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The scientific consensus re climate change isn't anywhere near that gloomy in the short term range. We've already had nearly 1 degree C increase since 1975 and it hasn't been a disaster yet.

I think the far bigger problem will be that it won't really be that bad for the next 50 years, leading to complacency, and we will hit the point of no return before we really feel much impact in the richer western countries.




I keep seeing people spread variants of "if we don't act now, climate change will destroy the world 12 years" and "we only have 18 months to stop emitting CO2". Not just by random social media users - quite a few journalists and even members of Congress have said those things. I've even seen a few people explicitly claim that they're suffering depression, not saving for retirement, etc, because they expect climate change will kill them personally by 2050. Of course, none of those claims are backed by science at all.

The 18 month stat is a mashup of two totally different deadlines. First, that we need strong emissions commitments by 2020, which is not a meteorological deadline but a political one: UN meeting schedules and the Paris Agreement call for strengthened emissions plans by 2020, so failing to act by then implies an overall lack of political will. Second, the IPCC report that CO2 emissions need to peak by 2020 to keep warming below 1.5 C by 2100. That's important and hard to reach, but "peak" is not "become net negative" and >1.5C is not "doomed".

The 12 year stat is basically backwards - confusing an emissions deadline with a temperature peak. The IPCC finding is that we'll reach 1.5 C of total post-1975 warming between 2030 and 2050, and that major emissions cuts by 2030 (and net-zero by 2050) could limit warming to 1.5C. The worst case described was 3C by 2100, not 2030, and harms arriving some time after their "locked in" warming thresholds.

None of that means it's not a serious problem, or that rapid action isn't needed, but I'm really disturbed to see people predicting death and doom for what are actually emissions deadlines. It seems like an attempt to trick people into acting fast, but action that fast isn't actually possible. I think that instead we're going to get to the 2020s and be hearing "you said the world would end but things are still basically ok, you're full of shit, clearly we don't need to keep taking action".


We haven't had a disaster yet, as in a showstopping, "this is the end of the world" disaster. And those may be far off. But even a small disaster can create massive problems. For instance, take New York. It's quite literally at sea level. Sandy did a number on the infrastructure. Now let's say we get a hurricane with maybe 1.5x the power of Sandy, maybe 2x. What do you think that would do to the world's economy if New York faced serious damage? Or what about power plants? Do you think Fukushima is the only power plant that has crumbling infrastructure?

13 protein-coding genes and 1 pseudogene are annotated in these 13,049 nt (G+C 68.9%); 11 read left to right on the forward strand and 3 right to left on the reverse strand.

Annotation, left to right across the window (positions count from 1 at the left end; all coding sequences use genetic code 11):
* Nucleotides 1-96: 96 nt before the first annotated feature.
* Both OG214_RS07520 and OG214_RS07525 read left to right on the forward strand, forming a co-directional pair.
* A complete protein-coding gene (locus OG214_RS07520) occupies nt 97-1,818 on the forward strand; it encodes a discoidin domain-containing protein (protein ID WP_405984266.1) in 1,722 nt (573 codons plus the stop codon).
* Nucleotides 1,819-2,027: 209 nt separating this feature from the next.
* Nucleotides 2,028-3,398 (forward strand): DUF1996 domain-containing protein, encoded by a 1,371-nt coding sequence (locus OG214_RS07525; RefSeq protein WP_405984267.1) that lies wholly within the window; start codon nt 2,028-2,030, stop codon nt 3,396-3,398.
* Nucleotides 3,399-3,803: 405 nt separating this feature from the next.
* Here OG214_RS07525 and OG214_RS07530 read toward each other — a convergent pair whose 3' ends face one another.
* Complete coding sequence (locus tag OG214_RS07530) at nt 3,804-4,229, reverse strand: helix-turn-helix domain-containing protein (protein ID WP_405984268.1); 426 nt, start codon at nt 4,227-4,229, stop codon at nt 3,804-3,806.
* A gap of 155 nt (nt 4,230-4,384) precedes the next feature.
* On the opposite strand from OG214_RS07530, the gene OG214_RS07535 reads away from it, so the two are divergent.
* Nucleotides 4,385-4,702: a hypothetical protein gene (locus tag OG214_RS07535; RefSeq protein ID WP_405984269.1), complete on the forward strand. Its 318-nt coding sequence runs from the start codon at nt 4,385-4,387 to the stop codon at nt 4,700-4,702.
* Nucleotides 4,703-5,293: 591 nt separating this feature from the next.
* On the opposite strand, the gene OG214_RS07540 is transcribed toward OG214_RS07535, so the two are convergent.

This isn't necessarily validated by hard scientific evidence, but I have a suspicion that climate change is exacerbating conflict in the middle east. For one, heat is a known catalyst for violence. But also, as desertification takes effect, resources become constrained, creating conflict.


The political instability resulting from food shortages and migration caused by climate change will be devastating, and much of the world has already experiencing it. Things get ugly fast when food becomes scare. We've seen what's happened in North Africa, South & Central America, and Syria. India is suffering now as well.

The US has a refugee crisis stemming directly from the loss of arable land in Central America, and Europe is suffering from one as a result of the a massive drought and the Arab Spring hitting Syria.


You are very simply uninformed. What you think will happen in 50 years is the present. We’re already past the point of no return (well...officially we will be in 12 years, but we don’t have even close to the political will or infrastructure to avert it, so it’s more or less a certainty). People are already complacent and refuse or are unable to understand the massive scope of the problem.

Effects of emissions take about 20-30 years to be seen, so today’s emissions are already locked in to be felt mid-century. That should help put the 1 degree C rise you mentioned in proper context.

So, yes, things are that gloomy. We need immediate, global efforts in a war-like sense to change our entire energy sector if we are to avert the worst of it, and of course we’re only headed faster and more headstrong in the opposite direction. It’s not incorrect to say that we’re most likely completely fucked, and that Gen Z will be the last generation to experience a peaceful planet.


> we will hit the point of no return

We have hit the point of no return. The only options available to us right now are how to minimize the inevitable effects.




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